Not Carpal, it’s the Other Tunnel Syndrome
Protect your elbows!
Everyone knows about carpal tunnel syndrome. It can make the thumb side of your hand feel like it’s always numb, asleep, or tingling. It’s become “popularized” because of its relationship with technology. I myself thought I might be at risk due to all the typing and ten-keying that I do.
But, did you know that there’s another tunnel syndrome? It’s called cubital tunnel syndrome. The cubital tunnel goes through the elbow and carries the ulnar nerve. If you’ve ever hit your funny bone, you’ve experienced an irritation of the ulnar nerve.
The result of cubital tunnel syndrome is that the that the pinky side of your hand can feel like it’s gone numb. This is because the ulnar nerve is connected directly to the little finger. Cubital Tunnel Syndrome affects the pinky finger, the first half of the ring finger, and the rest of the hand below these two fingers.
There are multiple potential causes for cubital tunnel syndrome, a form of ulnar nerve entrapment, but the two most common are sleeping with your elbow bent at a severe angle and leaning on your elbows.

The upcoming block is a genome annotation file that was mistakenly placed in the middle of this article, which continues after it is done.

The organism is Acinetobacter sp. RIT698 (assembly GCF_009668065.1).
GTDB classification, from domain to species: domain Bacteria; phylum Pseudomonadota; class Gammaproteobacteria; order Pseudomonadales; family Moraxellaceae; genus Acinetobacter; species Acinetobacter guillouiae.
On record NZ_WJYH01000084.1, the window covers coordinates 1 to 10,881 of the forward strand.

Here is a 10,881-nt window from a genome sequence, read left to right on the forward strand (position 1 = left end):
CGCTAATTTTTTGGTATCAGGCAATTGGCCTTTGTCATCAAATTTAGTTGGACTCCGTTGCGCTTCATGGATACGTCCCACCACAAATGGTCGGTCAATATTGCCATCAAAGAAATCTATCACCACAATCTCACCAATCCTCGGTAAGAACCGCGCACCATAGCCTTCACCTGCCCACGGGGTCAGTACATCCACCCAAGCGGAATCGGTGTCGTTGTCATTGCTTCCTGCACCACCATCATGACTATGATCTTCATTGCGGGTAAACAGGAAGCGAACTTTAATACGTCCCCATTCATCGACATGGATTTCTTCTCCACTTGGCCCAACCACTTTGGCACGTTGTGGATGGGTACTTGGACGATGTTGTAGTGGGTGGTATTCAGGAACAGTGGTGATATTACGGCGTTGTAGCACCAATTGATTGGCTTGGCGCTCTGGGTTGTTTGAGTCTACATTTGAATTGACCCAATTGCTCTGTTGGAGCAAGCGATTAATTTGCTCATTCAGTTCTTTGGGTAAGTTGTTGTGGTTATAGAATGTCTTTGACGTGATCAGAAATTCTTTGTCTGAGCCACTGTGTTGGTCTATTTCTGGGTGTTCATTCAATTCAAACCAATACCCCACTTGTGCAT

Several years ago, I raised my desk in order to try and keep my wrists straight in an effort to ward off carpal tunnel syndrome. I found myself leaning on the desktop with my left arm while mousing with my right. I never thought it was a problem until the early stages of cubital tunnel syndrome started to appear. I may have simply been trading one tunnel syndrome for another.
Although impingement at the cubital tunnel is the most common form of ulnar nerve entrapment, impingement can also occur at the ulnar tunnel (also known as Guyon’s canal).
Find out more about cubital tunnel syndrome on WebMD